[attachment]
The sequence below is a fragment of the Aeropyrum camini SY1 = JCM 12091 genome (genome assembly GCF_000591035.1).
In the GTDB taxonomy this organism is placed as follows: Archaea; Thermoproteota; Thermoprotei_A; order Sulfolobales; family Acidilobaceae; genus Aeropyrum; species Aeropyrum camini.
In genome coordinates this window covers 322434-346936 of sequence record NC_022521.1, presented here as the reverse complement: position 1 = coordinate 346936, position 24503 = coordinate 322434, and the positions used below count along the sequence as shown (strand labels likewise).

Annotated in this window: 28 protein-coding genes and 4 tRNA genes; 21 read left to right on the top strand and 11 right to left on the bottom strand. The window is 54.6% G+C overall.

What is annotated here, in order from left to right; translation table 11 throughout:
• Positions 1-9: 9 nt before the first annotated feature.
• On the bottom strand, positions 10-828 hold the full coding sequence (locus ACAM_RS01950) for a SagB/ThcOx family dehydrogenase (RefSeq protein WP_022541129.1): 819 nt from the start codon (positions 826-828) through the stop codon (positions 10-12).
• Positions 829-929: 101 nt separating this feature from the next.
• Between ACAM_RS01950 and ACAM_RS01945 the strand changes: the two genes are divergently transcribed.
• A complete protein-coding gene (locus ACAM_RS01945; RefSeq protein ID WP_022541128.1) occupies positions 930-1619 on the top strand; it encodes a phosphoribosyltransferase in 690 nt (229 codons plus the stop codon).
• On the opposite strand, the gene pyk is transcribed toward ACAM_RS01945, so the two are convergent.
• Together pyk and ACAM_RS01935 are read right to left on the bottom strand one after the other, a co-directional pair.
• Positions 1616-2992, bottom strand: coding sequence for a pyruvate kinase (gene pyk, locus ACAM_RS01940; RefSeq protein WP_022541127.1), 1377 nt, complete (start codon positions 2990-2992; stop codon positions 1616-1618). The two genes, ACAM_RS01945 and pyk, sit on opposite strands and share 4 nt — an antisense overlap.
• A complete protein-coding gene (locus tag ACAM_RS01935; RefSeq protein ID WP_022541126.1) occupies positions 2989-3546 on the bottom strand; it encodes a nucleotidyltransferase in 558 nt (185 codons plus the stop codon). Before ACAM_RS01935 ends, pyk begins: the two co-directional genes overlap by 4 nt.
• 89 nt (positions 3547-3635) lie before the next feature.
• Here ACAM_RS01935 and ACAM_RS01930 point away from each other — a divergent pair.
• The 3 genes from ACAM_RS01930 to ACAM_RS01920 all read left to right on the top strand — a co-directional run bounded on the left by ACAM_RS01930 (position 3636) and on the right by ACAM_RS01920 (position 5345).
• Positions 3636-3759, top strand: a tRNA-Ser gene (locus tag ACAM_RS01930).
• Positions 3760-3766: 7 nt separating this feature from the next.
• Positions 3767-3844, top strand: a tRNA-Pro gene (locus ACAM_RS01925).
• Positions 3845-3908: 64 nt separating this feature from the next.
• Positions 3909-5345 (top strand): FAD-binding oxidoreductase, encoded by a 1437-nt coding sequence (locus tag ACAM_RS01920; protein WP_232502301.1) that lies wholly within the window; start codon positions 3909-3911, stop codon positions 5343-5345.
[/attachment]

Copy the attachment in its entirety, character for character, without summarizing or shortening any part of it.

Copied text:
The sequence below is a fragment of the Aeropyrum camini SY1 = JCM 12091 genome (genome assembly GCF_000591035.1).
In the GTDB taxonomy this organism is placed as follows: Archaea; Thermoproteota; Thermoprotei_A; order Sulfolobales; family Acidilobaceae; genus Aeropyrum; species Aeropyrum camini.
In genome coordinates this window covers 322434-346936 of sequence record NC_022521.1, presented here as the reverse complement: position 1 = coordinate 346936, position 24503 = coordinate 322434, and the positions used below count along the sequence as shown (strand labels likewise).

Annotated in this window: 28 protein-coding genes and 4 tRNA genes; 21 read left to right on the top strand and 11 right to left on the bottom strand. The window is 54.6% G+C overall.

What is annotated here, in order from left to right; translation table 11 throughout:
• Positions 1-9: 9 nt before the first annotated feature.
• On the bottom strand, positions 10-828 hold the full coding sequence (locus ACAM_RS01950) for a SagB/ThcOx family dehydrogenase (RefSeq protein WP_022541129.1): 819 nt from the start codon (positions 826-828) through the stop codon (positions 10-12).
• Positions 829-929: 101 nt separating this feature from the next.
• Between ACAM_RS01950 and ACAM_RS01945 the strand changes: the two genes are divergently transcribed.
• A complete protein-coding gene (locus ACAM_RS01945; RefSeq protein ID WP_022541128.1) occupies positions 930-1619 on the top strand; it encodes a phosphoribosyltransferase in 690 nt (229 codons plus the stop codon).
• On the opposite strand, the gene pyk is transcribed toward ACAM_RS01945, so the two are convergent.
• Together pyk and ACAM_RS01935 are read right to left on the bottom strand one after the other, a co-directional pair.
• Positions 1616-2992, bottom strand: coding sequence for a pyruvate kinase (gene pyk, locus ACAM_RS01940; RefSeq protein WP_022541127.1), 1377 nt, complete (start codon positions 2990-2992; stop codon positions 1616-1618). The two genes, ACAM_RS01945 and pyk, sit on opposite strands and share 4 nt — an antisense overlap.
• A complete protein-coding gene (locus tag ACAM_RS01935; RefSeq protein ID WP_022541126.1) occupies positions 2989-3546 on the bottom strand; it encodes a nucleotidyltransferase in 558 nt (185 codons plus the stop codon). Before ACAM_RS01935 ends, pyk begins: the two co-directional genes overlap by 4 nt.
• 89 nt (positions 3547-3635) lie before the next feature.
• Here ACAM_RS01935 and ACAM_RS01930 point away from each other — a divergent pair.
• The 3 genes from ACAM_RS01930 to ACAM_RS01920 all read left to right on the top strand — a co-directional run bounded on the left by ACAM_RS01930 (position 3636) and on the right by ACAM_RS01920 (position 5345).
• Positions 3636-3759, top strand: a tRNA-Ser gene (locus tag ACAM_RS01930).
• Positions 3760-3766: 7 nt separating this feature from the next.
• Positions 3767-3844, top strand: a tRNA-Pro gene (locus ACAM_RS01925).
• Positions 3845-3908: 64 nt separating this feature from the next.
• Positions 3909-5345 (top strand): FAD-binding oxidoreductase, encoded by a 1437-nt coding sequence (locus tag ACAM_RS01920; protein WP_232502301.1) that lies wholly within the window; start codon positions 3909-3911, stop codon positions 5343-5345.